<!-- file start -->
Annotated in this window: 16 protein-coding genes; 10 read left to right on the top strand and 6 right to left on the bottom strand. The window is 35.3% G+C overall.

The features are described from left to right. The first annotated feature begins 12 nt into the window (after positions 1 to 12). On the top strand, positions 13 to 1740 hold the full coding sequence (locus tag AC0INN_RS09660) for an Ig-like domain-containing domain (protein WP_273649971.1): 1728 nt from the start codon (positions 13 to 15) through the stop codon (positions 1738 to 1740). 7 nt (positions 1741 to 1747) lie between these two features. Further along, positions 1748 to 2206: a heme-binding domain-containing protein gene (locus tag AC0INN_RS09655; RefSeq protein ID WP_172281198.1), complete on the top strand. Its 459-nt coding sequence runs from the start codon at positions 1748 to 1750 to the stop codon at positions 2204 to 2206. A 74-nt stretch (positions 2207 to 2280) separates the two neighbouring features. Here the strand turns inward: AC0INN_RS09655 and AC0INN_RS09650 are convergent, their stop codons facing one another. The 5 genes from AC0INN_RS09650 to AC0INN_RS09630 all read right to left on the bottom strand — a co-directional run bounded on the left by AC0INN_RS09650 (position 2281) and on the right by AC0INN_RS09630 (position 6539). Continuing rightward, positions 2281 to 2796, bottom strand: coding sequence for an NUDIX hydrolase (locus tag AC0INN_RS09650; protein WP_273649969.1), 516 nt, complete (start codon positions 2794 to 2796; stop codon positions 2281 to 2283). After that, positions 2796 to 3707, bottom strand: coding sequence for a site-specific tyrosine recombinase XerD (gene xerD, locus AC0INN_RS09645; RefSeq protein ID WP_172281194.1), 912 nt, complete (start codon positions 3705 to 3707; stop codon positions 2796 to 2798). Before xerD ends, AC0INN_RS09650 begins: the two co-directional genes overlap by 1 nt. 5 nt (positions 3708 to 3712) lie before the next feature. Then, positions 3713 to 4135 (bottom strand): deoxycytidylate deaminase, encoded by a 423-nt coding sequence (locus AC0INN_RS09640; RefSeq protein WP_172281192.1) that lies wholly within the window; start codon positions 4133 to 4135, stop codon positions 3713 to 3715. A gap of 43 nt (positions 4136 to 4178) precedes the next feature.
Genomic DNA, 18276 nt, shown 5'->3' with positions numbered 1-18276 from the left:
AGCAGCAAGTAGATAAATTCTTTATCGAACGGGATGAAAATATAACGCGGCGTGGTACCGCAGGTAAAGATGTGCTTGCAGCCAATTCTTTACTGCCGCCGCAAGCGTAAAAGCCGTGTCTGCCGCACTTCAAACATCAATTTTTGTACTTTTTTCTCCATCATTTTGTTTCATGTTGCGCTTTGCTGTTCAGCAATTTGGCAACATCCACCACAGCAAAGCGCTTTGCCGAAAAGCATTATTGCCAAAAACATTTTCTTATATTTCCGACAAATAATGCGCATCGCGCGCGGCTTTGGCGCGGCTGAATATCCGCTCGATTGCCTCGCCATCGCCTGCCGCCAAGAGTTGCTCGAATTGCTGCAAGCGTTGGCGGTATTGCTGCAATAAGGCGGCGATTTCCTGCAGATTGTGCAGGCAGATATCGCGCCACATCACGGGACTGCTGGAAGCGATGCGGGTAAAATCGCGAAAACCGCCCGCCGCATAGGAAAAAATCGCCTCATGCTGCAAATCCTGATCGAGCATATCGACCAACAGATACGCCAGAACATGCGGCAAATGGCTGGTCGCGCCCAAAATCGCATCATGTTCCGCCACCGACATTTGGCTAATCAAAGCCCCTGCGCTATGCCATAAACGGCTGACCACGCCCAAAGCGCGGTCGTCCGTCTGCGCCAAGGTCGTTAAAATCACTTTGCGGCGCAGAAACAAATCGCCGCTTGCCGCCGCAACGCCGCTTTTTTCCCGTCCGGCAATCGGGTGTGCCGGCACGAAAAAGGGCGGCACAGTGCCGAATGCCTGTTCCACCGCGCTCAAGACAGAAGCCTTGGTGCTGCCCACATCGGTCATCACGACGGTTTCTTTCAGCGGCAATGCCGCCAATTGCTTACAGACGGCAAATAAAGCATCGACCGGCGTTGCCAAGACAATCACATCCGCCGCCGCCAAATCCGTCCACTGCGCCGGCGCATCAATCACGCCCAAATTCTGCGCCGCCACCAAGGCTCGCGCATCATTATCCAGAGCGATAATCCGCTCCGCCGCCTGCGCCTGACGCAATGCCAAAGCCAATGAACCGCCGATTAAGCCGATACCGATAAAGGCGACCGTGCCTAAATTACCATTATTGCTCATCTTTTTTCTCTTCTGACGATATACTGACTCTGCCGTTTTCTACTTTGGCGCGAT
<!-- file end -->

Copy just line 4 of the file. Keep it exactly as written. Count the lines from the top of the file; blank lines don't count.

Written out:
AGCAGCAAGTAGATAAATTCTTTATCGAACGGGATGAAAATATAACGCGGCGTGGTACCGCAGGTAAAGATGTGCTTGCAGCCAATTCTTTACTGCCGCCGCAAGCGTAAAAGCCGTGTCTGCCGCACTTCAAACATCAATTTTTGTACTTTTTTCTCCATCATTTTGTTTCATGTTGCGCTTTGCTGTTCAGCAATTTGGCAACATCCACCACAGCAAAGCGCTTTGCCGAAAAGCATTATTGCCAAAAACATTTTCTTATATTTCCGACAAATAATGCGCATCGCGCGCGGCTTTGGCGCGGCTGAATATCCGCTCGATTGCCTCGCCATCGCCTGCCGCCAAGAGTTGCTCGAATTGCTGCAAGCGTTGGCGGTATTGCTGCAATAAGGCGGCGATTTCCTGCAGATTGTGCAGGCAGATATCGCGCCACATCACGGGACTGCTGGAAGCGATGCGGGTAAAATCGCGAAAACCGCCCGCCGCATAGGAAAAAATCGCCTCATGCTGCAAATCCTGATCGAGCATATCGACCAACAGATACGCCAGAACATGCGGCAAATGGCTGGTCGCGCCCAAAATCGCATCATGTTCCGCCACCGACATTTGGCTAATCAAAGCCCCTGCGCTATGCCATAAACGGCTGACCACGCCCAAAGCGCGGTCGTCCGTCTGCGCCAAGGTCGTTAAAATCACTTTGCGGCGCAGAAACAAATCGCCGCTTGCCGCCGCAACGCCGCTTTTTTCCCGTCCGGCAATCGGGTGTGCCGGCACGAAAAAGGGCGGCACAGTGCCGAATGCCTGTTCCACCGCGCTCAAGACAGAAGCCTTGGTGCTGCCCACATCGGTCATCACGACGGTTTCTTTCAGCGGCAATGCCGCCAATTGCTTACAGACGGCAAATAAAGCATCGACCGGCGTTGCCAAGACAATCACATCCGCCGCCGCCAAATCCGTCCACTGCGCCGGCGCATCAATCACGCCCAAATTCTGCGCCGCCACCAAGGCTCGCGCATCATTATCCAGAGCGATAATCCGCTCCGCCGCCTGCGCCTGACGCAATGCCAAAGCCAATGAACCGCCGATTAAGCCGATACCGATAAAGGCGACCGTGCCTAAATTACCATTATTGCTCATCTTTTTTCTCTTCTGACGATATACTGACTCTGCCGTTTTCTACTTTGGCGCGAT